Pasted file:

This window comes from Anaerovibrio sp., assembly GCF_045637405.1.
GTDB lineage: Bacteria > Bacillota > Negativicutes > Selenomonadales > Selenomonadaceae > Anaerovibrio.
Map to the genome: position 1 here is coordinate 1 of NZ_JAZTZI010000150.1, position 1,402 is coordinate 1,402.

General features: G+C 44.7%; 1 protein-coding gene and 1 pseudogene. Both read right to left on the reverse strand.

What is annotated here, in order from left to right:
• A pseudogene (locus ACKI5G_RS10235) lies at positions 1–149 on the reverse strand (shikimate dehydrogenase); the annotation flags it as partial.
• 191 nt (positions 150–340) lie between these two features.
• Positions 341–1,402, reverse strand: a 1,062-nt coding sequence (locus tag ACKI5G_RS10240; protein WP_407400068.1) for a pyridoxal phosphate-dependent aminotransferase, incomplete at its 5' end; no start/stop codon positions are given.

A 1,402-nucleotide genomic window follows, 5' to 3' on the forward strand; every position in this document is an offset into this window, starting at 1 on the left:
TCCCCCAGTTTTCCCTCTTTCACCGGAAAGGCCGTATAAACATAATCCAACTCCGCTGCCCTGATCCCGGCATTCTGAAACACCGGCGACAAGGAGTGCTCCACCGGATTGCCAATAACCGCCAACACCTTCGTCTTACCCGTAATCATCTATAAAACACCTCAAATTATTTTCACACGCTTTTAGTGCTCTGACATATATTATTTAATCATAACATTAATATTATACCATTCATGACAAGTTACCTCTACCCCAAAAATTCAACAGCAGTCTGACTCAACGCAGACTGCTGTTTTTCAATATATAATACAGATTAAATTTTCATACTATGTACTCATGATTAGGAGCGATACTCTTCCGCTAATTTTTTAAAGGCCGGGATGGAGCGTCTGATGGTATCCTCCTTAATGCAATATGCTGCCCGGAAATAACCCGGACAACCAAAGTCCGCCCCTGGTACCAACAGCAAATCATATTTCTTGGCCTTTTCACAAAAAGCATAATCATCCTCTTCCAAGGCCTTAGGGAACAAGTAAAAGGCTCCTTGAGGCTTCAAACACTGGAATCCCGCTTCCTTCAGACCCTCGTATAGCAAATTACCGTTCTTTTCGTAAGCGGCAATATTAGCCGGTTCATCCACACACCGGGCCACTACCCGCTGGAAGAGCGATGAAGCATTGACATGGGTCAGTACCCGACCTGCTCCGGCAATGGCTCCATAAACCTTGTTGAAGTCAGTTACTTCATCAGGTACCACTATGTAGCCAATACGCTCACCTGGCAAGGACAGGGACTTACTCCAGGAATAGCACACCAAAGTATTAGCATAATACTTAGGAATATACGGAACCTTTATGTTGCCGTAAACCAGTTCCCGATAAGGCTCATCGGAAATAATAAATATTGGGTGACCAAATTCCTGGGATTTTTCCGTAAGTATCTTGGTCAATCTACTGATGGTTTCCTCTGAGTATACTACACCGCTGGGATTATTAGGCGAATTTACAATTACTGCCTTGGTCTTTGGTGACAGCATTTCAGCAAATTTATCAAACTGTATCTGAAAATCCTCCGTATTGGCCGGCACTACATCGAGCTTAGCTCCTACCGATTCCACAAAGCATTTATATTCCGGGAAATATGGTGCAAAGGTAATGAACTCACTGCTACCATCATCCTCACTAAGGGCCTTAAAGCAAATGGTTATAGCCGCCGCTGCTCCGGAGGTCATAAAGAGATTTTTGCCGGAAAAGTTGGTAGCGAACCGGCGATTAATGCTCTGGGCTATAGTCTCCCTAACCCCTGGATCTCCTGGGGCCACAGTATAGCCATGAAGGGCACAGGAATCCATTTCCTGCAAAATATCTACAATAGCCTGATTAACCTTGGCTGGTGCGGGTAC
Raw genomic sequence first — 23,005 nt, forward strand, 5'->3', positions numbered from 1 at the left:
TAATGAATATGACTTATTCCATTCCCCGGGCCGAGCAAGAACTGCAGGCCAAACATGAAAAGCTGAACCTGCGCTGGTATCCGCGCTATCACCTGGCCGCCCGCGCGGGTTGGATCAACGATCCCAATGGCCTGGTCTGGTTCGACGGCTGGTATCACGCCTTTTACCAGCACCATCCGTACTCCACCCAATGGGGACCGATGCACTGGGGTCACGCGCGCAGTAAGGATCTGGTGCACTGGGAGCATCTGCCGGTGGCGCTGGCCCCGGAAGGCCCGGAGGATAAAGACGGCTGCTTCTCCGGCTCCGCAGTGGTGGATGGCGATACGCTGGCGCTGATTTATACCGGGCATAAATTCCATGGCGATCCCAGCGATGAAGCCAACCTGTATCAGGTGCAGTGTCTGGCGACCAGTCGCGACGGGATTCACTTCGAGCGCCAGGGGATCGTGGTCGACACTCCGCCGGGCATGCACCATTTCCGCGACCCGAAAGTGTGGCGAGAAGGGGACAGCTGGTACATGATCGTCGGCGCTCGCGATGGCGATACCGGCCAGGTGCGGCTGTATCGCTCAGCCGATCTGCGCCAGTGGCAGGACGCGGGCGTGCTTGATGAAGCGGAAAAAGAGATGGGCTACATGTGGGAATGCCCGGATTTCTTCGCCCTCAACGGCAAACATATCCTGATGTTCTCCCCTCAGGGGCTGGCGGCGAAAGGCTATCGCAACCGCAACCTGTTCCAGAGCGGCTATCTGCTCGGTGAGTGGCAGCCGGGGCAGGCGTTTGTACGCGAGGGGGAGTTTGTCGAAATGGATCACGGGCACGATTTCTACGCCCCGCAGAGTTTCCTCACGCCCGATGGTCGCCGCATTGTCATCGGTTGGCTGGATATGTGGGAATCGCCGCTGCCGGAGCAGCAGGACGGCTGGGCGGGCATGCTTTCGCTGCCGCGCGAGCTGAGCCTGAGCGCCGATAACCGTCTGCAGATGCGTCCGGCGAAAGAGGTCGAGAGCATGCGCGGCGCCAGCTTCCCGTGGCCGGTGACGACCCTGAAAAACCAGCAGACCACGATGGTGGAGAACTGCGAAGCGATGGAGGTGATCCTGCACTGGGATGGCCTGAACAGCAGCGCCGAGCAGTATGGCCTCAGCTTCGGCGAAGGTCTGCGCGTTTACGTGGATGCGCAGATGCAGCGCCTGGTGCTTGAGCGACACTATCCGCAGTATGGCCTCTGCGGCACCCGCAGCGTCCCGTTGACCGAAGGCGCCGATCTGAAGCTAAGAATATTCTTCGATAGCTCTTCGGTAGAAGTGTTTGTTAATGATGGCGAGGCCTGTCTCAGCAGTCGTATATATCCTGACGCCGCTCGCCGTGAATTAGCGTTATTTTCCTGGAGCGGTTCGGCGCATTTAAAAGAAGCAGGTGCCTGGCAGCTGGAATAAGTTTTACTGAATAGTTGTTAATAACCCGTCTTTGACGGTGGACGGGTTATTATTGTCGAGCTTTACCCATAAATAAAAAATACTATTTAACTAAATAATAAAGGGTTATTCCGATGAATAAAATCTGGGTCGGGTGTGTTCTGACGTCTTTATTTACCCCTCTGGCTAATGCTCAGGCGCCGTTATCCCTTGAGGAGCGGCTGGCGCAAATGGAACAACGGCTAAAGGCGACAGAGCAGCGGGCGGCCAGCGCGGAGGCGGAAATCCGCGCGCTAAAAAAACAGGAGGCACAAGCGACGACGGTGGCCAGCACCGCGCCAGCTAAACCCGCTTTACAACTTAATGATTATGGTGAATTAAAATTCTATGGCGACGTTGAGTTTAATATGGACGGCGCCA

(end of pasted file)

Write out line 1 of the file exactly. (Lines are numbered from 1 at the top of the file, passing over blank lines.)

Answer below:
This window comes from Anaerovibrio sp., assembly GCF_045637405.1.